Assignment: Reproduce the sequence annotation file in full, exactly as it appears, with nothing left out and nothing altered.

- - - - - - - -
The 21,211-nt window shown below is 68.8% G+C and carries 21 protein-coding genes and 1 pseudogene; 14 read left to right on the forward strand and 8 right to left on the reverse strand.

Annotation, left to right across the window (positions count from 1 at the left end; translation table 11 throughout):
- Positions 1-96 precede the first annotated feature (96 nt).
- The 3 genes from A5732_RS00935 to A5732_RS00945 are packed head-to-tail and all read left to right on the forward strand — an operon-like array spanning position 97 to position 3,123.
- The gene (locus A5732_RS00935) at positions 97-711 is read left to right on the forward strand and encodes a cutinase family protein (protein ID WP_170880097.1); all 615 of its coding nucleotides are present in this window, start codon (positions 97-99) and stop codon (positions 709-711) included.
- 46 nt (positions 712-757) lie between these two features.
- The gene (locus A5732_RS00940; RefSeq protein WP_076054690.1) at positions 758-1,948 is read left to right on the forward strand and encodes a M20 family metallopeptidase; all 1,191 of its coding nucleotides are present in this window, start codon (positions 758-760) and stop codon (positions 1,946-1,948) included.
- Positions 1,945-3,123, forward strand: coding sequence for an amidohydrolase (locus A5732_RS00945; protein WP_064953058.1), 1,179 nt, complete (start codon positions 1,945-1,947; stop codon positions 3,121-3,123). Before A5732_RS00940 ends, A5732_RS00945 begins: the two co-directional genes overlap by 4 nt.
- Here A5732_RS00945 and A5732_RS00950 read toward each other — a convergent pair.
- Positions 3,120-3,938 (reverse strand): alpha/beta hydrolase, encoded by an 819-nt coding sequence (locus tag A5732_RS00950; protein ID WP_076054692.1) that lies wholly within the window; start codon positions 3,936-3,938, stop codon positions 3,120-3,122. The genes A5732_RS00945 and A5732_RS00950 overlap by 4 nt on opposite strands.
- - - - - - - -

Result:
The 21,211-nt window shown below is 68.8% G+C and carries 21 protein-coding genes and 1 pseudogene; 14 read left to right on the forward strand and 8 right to left on the reverse strand.

Annotation, left to right across the window (positions count from 1 at the left end; translation table 11 throughout):
- Positions 1-96 precede the first annotated feature (96 nt).
- The 3 genes from A5732_RS00935 to A5732_RS00945 are packed head-to-tail and all read left to right on the forward strand — an operon-like array spanning position 97 to position 3,123.
- The gene (locus A5732_RS00935) at positions 97-711 is read left to right on the forward strand and encodes a cutinase family protein (protein ID WP_170880097.1); all 615 of its coding nucleotides are present in this window, start codon (positions 97-99) and stop codon (positions 709-711) included.
- 46 nt (positions 712-757) lie between these two features.
- The gene (locus A5732_RS00940; RefSeq protein WP_076054690.1) at positions 758-1,948 is read left to right on the forward strand and encodes a M20 family metallopeptidase; all 1,191 of its coding nucleotides are present in this window, start codon (positions 758-760) and stop codon (positions 1,946-1,948) included.
- Positions 1,945-3,123, forward strand: coding sequence for an amidohydrolase (locus A5732_RS00945; protein WP_064953058.1), 1,179 nt, complete (start codon positions 1,945-1,947; stop codon positions 3,121-3,123). Before A5732_RS00940 ends, A5732_RS00945 begins: the two co-directional genes overlap by 4 nt.
- Here A5732_RS00945 and A5732_RS00950 read toward each other — a convergent pair.
- Positions 3,120-3,938 (reverse strand): alpha/beta hydrolase, encoded by an 819-nt coding sequence (locus tag A5732_RS00950; protein ID WP_076054692.1) that lies wholly within the window; start codon positions 3,936-3,938, stop codon positions 3,120-3,122. The genes A5732_RS00945 and A5732_RS00950 overlap by 4 nt on opposite strands.